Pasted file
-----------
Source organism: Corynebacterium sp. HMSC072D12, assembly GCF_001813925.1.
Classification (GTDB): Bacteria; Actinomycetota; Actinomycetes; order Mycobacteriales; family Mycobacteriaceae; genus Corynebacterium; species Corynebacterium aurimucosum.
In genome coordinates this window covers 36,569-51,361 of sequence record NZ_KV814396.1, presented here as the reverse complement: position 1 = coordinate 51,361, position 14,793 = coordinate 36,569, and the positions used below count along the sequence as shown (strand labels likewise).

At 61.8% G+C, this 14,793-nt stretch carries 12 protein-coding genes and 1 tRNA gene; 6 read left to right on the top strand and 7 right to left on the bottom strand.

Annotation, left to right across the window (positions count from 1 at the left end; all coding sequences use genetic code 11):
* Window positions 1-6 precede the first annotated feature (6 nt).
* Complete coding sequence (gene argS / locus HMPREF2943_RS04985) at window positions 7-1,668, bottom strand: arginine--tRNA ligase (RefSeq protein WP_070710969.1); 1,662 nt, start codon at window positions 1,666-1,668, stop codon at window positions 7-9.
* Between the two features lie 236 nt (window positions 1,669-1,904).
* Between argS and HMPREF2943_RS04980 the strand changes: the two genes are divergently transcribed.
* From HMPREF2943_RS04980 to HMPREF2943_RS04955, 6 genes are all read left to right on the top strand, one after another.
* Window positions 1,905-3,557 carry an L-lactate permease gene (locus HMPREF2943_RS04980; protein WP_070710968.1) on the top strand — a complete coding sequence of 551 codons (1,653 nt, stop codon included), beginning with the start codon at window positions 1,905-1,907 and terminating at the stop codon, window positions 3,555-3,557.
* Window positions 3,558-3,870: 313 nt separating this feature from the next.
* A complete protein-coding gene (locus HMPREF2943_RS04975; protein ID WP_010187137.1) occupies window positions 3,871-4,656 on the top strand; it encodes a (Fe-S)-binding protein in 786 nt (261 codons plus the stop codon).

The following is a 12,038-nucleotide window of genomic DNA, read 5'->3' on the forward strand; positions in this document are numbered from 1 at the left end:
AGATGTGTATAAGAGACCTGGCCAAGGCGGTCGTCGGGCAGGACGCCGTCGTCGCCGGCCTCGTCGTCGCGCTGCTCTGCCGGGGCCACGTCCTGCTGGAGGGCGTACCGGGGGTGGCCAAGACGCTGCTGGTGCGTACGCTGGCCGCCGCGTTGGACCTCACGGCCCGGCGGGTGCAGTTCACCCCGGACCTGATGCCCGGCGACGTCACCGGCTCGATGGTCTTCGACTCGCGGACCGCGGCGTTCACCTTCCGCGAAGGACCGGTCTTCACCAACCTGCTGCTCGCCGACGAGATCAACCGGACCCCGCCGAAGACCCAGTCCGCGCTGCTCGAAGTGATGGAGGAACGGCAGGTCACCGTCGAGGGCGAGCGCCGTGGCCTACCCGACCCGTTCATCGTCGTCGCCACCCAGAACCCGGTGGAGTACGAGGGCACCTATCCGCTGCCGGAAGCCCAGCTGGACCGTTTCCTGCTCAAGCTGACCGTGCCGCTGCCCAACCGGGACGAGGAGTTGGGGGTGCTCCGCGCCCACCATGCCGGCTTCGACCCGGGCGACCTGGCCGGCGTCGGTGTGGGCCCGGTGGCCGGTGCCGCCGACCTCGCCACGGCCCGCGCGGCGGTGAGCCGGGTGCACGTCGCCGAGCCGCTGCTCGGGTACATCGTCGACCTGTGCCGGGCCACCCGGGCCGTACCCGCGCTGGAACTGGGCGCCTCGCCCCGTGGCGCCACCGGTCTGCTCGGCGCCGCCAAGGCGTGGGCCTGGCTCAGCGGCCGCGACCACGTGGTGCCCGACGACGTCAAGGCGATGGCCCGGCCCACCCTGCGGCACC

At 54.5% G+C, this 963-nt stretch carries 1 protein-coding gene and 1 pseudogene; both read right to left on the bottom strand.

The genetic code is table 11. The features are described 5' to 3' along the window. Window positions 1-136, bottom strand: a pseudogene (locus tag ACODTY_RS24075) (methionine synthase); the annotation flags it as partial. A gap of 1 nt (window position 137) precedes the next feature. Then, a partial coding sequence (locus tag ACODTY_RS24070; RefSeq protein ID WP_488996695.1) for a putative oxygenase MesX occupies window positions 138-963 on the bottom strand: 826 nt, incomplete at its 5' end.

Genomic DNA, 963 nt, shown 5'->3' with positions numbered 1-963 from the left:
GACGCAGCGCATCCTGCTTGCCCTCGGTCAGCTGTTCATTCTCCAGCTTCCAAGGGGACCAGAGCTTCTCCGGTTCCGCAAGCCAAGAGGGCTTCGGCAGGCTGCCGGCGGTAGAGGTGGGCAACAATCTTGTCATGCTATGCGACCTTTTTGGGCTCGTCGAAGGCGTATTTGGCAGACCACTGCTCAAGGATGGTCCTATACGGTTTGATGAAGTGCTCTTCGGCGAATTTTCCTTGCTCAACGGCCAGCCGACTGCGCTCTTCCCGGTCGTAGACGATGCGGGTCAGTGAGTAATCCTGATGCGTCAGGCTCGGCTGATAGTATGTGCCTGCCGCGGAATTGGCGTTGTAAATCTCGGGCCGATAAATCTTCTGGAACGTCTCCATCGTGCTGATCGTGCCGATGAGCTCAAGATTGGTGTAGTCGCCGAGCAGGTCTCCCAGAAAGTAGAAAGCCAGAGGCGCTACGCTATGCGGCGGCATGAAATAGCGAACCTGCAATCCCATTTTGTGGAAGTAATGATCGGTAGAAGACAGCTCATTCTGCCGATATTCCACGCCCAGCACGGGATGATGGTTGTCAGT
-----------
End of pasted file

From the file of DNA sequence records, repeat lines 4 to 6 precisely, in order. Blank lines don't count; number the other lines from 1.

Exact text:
At 61.8% G+C, this 14,793-nt stretch carries 12 protein-coding genes and 1 tRNA gene; 6 read left to right on the top strand and 7 right to left on the bottom strand.

Annotation, left to right across the window (positions count from 1 at the left end; all coding sequences use genetic code 11):
* Window positions 1-6 precede the first annotated feature (6 nt).